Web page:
Usually I try not to bring with me new samples for testing on a vacation. The idea is not to influence my first impression one way or the other as well as not to change my usual testing routine. But Regime des Fleurs arrived not long before we were to leave, and it was a Hawaii-themed collection, so I took it as a sign.
Look at this official photo for the collection! These bottles bring to mind some exotic drinks taken out of the fridge a minute ago. Obviously, perfumes were just made for a tropical vacation, right?!
Wrong! Regime des Fleurs’ Oahu Collection perfumes not only smelled chemically artificial in Big Island’s environment (Wrong island?) but also they had absolutely no tenacity in hot and humid weather. I was so disappointed that I didn’t write down any specific impressions from my testing: I had no intentions even to mention these perfumes on the blog.
But then I decided to do a write-up on them for my Second Sunday Samples post, so I had to test them again.
Suddenly, in our California warm Fall these perfumes behaved completely differently. I think that, similar to my experience with Selva Do Brazil by Parfums Berdoues that I mentioned in the previous post, these perfumes project the idea of Hawaii rather than are intended to be used there. I ended up being too busy and missed the intended posting schedule but not to waste the efforts, I transformed my quick impressions into the second episode of my vacation series.
Five perfumes in this collection are Shells, Falls, Vines, Waves and Leis.
The least favorite out of the five tested were Waves (crushed herbs, beachside buds, ti leaf, saltwater, ocean froth, lava rock, sea minerals, mango wood) and Falls (tropical spices, hapu’u tree ferns, rushing water, green mist, wet jungle moss, monkeypod bark, manoa red clay).
Waves, to my nose, in the opening smell as toothpaste. It settles down quickly and becomes just not too interesting: some aromatic herbs and something aquatic. Not a fan.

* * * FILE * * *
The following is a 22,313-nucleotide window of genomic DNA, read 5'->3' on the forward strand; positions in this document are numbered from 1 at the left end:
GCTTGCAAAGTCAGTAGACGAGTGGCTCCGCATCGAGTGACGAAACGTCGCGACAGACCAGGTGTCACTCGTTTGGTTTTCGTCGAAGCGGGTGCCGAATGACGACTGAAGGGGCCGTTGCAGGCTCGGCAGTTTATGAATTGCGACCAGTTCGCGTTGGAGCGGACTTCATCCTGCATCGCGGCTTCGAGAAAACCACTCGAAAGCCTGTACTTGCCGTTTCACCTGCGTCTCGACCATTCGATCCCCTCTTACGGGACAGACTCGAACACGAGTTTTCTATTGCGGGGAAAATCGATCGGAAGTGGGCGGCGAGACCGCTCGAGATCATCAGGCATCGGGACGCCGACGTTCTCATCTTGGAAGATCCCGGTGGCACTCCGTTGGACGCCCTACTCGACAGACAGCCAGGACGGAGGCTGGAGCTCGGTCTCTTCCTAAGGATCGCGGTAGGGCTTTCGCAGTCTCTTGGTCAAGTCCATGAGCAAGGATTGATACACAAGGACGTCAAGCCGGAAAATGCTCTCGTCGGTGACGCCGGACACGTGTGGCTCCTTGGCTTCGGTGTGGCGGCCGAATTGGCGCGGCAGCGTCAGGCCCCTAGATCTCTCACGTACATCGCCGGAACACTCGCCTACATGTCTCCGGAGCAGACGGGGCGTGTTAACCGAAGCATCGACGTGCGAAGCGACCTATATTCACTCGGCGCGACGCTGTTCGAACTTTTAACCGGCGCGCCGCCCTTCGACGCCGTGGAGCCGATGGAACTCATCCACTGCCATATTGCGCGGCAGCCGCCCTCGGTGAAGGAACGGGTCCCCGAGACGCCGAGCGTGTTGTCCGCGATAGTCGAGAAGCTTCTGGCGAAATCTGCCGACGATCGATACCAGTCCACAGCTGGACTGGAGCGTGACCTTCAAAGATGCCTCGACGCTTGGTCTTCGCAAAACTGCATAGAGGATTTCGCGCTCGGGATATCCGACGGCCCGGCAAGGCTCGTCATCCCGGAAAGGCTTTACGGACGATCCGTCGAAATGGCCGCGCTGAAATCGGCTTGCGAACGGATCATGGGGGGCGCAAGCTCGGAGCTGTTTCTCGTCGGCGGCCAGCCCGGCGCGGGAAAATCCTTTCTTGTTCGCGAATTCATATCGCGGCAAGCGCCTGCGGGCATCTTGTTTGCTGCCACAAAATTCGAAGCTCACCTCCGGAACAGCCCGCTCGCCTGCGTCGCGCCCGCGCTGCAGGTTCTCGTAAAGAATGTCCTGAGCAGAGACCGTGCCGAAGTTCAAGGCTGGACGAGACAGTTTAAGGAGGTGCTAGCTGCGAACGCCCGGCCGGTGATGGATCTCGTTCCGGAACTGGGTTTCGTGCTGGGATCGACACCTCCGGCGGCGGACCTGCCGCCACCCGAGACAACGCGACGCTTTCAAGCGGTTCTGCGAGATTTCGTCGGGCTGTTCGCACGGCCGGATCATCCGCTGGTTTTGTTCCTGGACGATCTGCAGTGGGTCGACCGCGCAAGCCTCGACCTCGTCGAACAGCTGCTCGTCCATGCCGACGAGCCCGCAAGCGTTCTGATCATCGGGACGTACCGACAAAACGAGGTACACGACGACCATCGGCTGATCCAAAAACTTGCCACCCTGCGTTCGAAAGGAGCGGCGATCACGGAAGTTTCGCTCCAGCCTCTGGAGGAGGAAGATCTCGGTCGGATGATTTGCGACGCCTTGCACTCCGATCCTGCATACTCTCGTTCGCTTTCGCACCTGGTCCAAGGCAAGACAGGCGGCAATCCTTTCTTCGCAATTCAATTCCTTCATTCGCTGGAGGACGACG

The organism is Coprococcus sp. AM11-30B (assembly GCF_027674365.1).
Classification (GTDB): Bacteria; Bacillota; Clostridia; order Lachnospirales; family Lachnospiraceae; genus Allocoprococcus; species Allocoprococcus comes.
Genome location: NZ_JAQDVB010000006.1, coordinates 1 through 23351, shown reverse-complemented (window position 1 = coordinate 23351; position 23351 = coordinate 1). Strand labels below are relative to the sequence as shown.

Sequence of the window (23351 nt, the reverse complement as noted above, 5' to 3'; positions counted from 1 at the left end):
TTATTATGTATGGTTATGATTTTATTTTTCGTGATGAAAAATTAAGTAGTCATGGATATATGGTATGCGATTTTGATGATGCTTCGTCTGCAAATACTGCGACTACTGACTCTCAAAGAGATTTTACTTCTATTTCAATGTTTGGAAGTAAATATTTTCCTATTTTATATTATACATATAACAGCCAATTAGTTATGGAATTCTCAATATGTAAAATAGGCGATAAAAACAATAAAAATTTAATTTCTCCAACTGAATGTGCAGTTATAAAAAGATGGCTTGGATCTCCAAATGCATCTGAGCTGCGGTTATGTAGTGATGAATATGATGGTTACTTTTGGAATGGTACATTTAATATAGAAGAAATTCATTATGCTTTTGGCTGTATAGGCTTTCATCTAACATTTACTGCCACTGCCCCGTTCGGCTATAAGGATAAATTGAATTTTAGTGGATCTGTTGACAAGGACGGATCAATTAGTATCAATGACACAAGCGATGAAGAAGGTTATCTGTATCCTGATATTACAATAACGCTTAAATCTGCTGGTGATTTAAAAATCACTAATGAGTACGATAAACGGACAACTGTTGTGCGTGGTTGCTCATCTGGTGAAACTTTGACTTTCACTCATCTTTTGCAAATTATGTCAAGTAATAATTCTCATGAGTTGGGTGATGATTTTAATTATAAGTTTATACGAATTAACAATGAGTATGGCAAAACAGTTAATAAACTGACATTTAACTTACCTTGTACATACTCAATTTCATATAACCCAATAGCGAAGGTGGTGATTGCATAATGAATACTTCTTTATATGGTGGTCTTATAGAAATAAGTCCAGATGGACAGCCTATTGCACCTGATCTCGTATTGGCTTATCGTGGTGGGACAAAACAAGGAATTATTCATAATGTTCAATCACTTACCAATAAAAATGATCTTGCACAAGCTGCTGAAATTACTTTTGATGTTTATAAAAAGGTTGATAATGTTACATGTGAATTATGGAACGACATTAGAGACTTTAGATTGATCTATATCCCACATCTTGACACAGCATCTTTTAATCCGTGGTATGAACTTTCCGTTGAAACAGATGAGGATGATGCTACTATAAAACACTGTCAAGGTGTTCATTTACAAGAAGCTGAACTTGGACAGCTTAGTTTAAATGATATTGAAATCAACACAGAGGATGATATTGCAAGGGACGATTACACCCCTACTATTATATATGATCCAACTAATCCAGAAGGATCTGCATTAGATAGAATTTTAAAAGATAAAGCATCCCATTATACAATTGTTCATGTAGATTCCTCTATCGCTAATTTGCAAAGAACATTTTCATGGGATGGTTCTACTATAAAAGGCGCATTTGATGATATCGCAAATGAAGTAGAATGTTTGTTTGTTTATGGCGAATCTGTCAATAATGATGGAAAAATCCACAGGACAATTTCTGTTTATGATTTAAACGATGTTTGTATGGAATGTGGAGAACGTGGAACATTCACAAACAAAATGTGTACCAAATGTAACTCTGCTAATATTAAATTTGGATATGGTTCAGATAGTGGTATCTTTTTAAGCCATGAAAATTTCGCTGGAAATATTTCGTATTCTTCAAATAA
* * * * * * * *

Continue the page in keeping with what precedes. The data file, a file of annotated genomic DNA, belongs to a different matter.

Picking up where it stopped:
Falls, while not producing any immediate negative associations, just does nothing for me. Testing it I’m pressed to define what I smell and why I dislike it but I do.
So, as much as I like both ocean and waterfalls, these two perfumes were a miss.
Out of all, Leis (butterfly ginger lily, pua kini kini, frangipani, tuberose, jasmine sambac, black salt, ambergris) had the most theoretically recognizable notes and one unfamiliar but very intriguing – pua kini kini (Perfume Flower Tree).
While Leis is a quite pleasant light fruity floral perfume, it doesn’t showcase any of the declared notes (which might be not a bad thing for me when it comes to tuberose) and doesn’t satisfy my curiosity about pua kini kini.
In Vines (healing herbs, overripe citrus, indigenous fig, stephanotis leaf, ambrette seed, forest musks) I don’t recognize fig (indigenous or not), can confirm some herbs (not sure about the “healing” part) and probably musk (“forest”?!), but beyond that I can’t say much: I’m not familiar with the rest of ingredients and not sure I have any reference points for describing what I smell. But the composition is rather pleasant; I liked it the most and could see myself wearing this perfume once in a while.
Shells (Li hing, liliko’i, teak resin, macadamia seed, sandalwood, vanilla oleoresin), probably the most abstract inspiration image for perfume, was the biggest surprise when worn in cooler weather. I was upset though that I couldn’t smell passion fruit (liliko’i), not even because I especially love this note in perfumes (I would have gone with Arielle Shoshana perfume if I did) but because that scent is very distinct and I know it really well, which I can’t say about too many notes. But as an abstract idea of that part of Hawaii ecosystem Shells is pleasant enough to try – if you come across this brand.
All-in-all, while I liked two perfumes from the collection, I’m opposed to the idea of perfumes that are designed for both “body and environment.” On more than one occasion I used an ambiance spray as a personal perfume but those were bought as such – room sprays – and were priced accordingly. $125 for a 100 ml bottle of summer cologne is not that outrageous, if you like the scent, but as room spray it seems a little too aspirational. But bottles are attractive, and colored juice looks playful (and reminds me the new Mugler Cologne collection), so I do not feel completely dismissive towards Oahu Collection.
As for samples, I got them free of charge (not as a blogger: the brand had offered them to NST’s readers in the comment to the announcement of this line release), so I shouldn’t look that horse in the mouth. But as a blogger I still want to comment that, in my opinion, both for the price they charge for the “Sampling Flight” ($25, credited towards a full bottle purchase) and to make justice to their perfumes, they should look into switching to spray format (even if with the same 1 ml volume): dabbed, these perfumes do not either project much or live long.
Images: All but the first official image – my own